"God is the strength of my heart"

How wonderfully does the Psalmist in the seventy-third psalm depict the condition in which mortals ofttimes find themselves when he says, "My flesh and my heart faileth: but God is the strength of my heart, and my portion for ever." Who is there among men who has not experienced the failure of strength of which he speaks? And who is there among them who, in his extremity, has turned to whatever understanding of God he may possess and not found, in the ratio of his understanding, the strength to meet his need? Indeed, the words "man's extremity is God's opportunity" have become proverbial.

When Paul was commending his apostleship to the Corinthian church, he drew attention to his infirmities and said that after he had "besought the Lord thrice, that it [a thorn in the flesh] might depart from me," he was answered, "My grace is sufficient for thee: for my strength is made perfect in weakness." "Therefore," added the apostle, "I take pleasure in infirmities, in reproaches, in necessities, in persecutions, in distresses for Christ's sake: for when I am weak, then am I strong." Paul spoke in a similar strain to Timothy, when, after telling him that Alexander the coppersmith had done him much evil, and that when he defended himself "no man stood with me, but all men forsook me," he added, "Notwithstanding the Lord stood with me, and strengthened me." Paul could declare unhesitatingly, "I can do all things through Christ which strengtheneth me."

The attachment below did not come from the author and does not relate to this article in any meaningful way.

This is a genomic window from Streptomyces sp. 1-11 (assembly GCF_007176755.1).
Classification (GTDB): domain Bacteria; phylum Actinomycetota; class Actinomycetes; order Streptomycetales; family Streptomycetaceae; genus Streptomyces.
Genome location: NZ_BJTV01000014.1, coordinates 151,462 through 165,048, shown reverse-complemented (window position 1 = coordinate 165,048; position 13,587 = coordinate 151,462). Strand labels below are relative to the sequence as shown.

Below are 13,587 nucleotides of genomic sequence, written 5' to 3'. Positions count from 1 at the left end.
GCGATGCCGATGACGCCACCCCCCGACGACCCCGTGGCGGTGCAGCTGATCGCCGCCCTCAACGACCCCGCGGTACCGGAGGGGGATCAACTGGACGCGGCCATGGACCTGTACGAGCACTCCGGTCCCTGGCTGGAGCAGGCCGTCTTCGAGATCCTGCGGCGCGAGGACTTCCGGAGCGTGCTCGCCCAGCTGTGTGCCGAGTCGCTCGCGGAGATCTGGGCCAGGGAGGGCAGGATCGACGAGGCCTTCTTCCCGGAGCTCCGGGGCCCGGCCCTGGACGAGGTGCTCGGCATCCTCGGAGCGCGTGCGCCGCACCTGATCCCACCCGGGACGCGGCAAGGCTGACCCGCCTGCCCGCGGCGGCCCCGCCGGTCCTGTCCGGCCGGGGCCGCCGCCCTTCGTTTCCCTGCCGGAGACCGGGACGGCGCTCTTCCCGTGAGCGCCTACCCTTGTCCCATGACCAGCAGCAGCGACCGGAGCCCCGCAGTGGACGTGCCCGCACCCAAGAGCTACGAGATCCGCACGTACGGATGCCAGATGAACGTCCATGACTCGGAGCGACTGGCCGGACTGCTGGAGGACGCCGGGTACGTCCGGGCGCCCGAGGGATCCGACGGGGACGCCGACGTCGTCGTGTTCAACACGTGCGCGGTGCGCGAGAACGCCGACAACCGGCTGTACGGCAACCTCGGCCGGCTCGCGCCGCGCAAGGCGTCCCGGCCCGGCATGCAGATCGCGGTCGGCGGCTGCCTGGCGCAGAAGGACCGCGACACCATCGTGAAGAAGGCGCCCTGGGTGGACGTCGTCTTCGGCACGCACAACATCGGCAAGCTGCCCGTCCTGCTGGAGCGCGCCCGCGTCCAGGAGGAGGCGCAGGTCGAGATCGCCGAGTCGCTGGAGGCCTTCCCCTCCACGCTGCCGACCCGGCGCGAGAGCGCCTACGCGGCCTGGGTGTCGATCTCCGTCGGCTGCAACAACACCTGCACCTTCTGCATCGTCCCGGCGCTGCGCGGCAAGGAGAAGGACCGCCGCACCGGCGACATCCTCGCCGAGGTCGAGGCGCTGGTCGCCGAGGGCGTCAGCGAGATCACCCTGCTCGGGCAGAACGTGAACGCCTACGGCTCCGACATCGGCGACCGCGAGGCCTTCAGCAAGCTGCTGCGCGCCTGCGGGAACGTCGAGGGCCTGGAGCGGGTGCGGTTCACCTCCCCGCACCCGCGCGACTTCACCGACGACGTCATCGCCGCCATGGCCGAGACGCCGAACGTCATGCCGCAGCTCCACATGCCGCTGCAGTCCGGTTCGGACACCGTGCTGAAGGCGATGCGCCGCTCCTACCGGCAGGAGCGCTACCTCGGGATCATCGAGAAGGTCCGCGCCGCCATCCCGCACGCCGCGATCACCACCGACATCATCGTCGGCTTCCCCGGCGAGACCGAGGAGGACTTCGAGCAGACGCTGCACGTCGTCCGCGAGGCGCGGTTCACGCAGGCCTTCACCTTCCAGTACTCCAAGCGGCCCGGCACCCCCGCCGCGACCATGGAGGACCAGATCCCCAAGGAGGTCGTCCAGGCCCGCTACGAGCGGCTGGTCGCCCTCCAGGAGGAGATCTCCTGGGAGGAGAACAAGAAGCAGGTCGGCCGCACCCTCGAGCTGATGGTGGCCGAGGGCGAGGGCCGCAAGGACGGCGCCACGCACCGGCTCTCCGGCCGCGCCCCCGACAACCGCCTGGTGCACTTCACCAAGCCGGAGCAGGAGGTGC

It is the Christ which has strengthened the fainting heart in all ages. It was the Christ, so marvelously understood by Christ Jesus, that enabled him to speak to mankind the words of divine wisdom which have more than aught else molded the thoughts and determined the acts of men ever since, and that gave him strength to endure what the bitterest hatred could impose upon him, enabling him to overcome the belief of even death itself. And the Christ, as Mrs. Eddy defines it on page 583 of "Science and Health with Key to the Scriptures," is "the divine manifestation of God, which comes to the flesh to destroy incarnate error."

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Among the Churches
November 15, 1924

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